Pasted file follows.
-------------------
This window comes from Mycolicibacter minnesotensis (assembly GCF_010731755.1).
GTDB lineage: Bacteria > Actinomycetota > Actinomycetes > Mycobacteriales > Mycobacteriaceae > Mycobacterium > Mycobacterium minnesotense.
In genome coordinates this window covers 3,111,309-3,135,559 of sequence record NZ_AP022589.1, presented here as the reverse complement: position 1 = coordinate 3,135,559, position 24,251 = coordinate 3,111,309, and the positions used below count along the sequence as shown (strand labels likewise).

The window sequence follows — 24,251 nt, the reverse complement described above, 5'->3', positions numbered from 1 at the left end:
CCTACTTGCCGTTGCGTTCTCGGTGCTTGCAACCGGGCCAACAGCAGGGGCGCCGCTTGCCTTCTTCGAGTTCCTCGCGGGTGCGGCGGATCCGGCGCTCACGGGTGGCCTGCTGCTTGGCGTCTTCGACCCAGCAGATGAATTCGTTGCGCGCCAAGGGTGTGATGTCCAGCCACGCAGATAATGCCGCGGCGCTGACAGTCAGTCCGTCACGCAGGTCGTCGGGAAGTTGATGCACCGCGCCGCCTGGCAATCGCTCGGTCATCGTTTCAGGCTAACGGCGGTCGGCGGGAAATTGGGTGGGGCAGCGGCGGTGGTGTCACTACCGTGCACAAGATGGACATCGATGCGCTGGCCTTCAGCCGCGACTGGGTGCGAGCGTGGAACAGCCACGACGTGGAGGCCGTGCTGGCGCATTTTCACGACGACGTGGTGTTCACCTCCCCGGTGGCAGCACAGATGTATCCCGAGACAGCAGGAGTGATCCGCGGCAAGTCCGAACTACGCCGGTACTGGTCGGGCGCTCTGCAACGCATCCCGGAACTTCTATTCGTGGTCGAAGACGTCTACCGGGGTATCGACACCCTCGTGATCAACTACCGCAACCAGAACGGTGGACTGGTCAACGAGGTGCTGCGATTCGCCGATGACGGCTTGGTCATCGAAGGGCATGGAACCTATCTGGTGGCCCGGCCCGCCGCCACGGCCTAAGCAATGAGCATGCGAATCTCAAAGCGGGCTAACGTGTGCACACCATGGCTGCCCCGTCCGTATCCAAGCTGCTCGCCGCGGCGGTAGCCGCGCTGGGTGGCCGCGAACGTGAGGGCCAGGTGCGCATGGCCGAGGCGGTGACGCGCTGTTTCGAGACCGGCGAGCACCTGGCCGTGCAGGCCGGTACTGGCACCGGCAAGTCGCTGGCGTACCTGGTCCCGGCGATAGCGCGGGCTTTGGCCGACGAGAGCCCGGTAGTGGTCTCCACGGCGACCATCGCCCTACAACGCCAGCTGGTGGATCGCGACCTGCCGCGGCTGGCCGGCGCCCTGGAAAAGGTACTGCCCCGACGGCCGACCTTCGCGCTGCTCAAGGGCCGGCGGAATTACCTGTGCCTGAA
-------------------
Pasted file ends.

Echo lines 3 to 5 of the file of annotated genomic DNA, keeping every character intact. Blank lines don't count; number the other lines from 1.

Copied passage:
In genome coordinates this window covers 3,111,309-3,135,559 of sequence record NZ_AP022589.1, presented here as the reverse complement: position 1 = coordinate 3,135,559, position 24,251 = coordinate 3,111,309, and the positions used below count along the sequence as shown (strand labels likewise).

The window sequence follows — 24,251 nt, the reverse complement described above, 5'->3', positions numbered from 1 at the left end:
CCTACTTGCCGTTGCGTTCTCGGTGCTTGCAACCGGGCCAACAGCAGGGGCGCCGCTTGCCTTCTTCGAGTTCCTCGCGGGTGCGGCGGATCCGGCGCTCACGGGTGGCCTGCTGCTTGGCGTCTTCGACCCAGCAGATGAATTCGTTGCGCGCCAAGGGTGTGATGTCCAGCCACGCAGATAATGCCGCGGCGCTGACAGTCAGTCCGTCACGCAGGTCGTCGGGAAGTTGATGCACCGCGCCGCCTGGCAATCGCTCGGTCATCGTTTCAGGCTAACGGCGGTCGGCGGGAAATTGGGTGGGGCAGCGGCGGTGGTGTCACTACCGTGCACAAGATGGACATCGATGCGCTGGCCTTCAGCCGCGACTGGGTGCGAGCGTGGAACAGCCACGACGTGGAGGCCGTGCTGGCGCATTTTCACGACGACGTGGTGTTCACCTCCCCGGTGGCAGCACAGATGTATCCCGAGACAGCAGGAGTGATCCGCGGCAAGTCCGAACTACGCCGGTACTGGTCGGGCGCTCTGCAACGCATCCCGGAACTTCTATTCGTGGTCGAAGACGTCTACCGGGGTATCGACACCCTCGTGATCAACTACCGCAACCAGAACGGTGGACTGGTCAACGAGGTGCTGCGATTCGCCGATGACGGCTTGGTCATCGAAGGGCATGGAACCTATCTGGTGGCCCGGCCCGCCGCCACGGCCTAAGCAATGAGCATGCGAATCTCAAAGCGGGCTAACGTGTGCACACCATGGCTGCCCCGTCCGTATCCAAGCTGCTCGCCGCGGCGGTAGCCGCGCTGGGTGGCCGCGAACGTGAGGGCCAGGTGCGCATGGCCGAGGCGGTGACGCGCTGTTTCGAGACCGGCGAGCACCTGGCCGTGCAGGCCGGTACTGGCACCGGCAAGTCGCTGGCGTACCTGGTCCCGGCGATAGCGCGGGCTTTGGCCGACGAGAGCCCGGTAGTGGTCTCCACGGCGACCATCGCCCTACAACGCCAGCTGGTGGATCGCGACCTGCCGCGGCTGGCCGGCGCCCTGGAAAAGGTACTGCCCCGACGGCCGACCTTCGCGCTGCTCAAGGGCCGGCGGAATTACCTGTGCCTGAA